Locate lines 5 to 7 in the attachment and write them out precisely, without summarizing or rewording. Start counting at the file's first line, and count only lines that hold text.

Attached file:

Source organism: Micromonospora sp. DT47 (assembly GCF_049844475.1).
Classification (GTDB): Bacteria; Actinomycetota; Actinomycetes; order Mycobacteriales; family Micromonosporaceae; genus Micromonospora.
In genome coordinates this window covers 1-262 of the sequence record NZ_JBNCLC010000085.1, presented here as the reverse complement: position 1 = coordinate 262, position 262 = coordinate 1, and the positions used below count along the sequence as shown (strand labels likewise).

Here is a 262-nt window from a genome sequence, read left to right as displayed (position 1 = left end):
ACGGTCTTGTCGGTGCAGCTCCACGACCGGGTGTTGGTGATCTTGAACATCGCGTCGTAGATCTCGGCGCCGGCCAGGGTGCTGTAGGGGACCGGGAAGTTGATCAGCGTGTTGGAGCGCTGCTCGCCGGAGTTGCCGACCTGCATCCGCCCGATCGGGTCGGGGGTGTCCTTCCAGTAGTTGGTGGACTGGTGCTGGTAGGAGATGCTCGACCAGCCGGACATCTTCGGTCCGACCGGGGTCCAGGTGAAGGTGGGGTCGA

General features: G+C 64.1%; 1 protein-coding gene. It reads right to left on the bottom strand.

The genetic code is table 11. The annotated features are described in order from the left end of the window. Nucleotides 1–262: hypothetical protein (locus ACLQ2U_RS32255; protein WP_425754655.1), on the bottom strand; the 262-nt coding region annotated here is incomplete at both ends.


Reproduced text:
ACGGTCTTGTCGGTGCAGCTCCACGACCGGGTGTTGGTGATCTTGAACATCGCGTCGTAGATCTCGGCGCCGGCCAGGGTGCTGTAGGGGACCGGGAAGTTGATCAGCGTGTTGGAGCGCTGCTCGCCGGAGTTGCCGACCTGCATCCGCCCGATCGGGTCGGGGGTGTCCTTCCAGTAGTTGGTGGACTGGTGCTGGTAGGAGATGCTCGACCAGCCGGACATCTTCGGTCCGACCGGGGTCCAGGTGAAGGTGGGGTCGA

General features: G+C 64.1%; 1 protein-coding gene. It reads right to left on the bottom strand.

The genetic code is table 11. The annotated features are described in order from the left end of the window. Nucleotides 1–262: hypothetical protein (locus ACLQ2U_RS32255; protein WP_425754655.1), on the bottom strand; the 262-nt coding region annotated here is incomplete at both ends.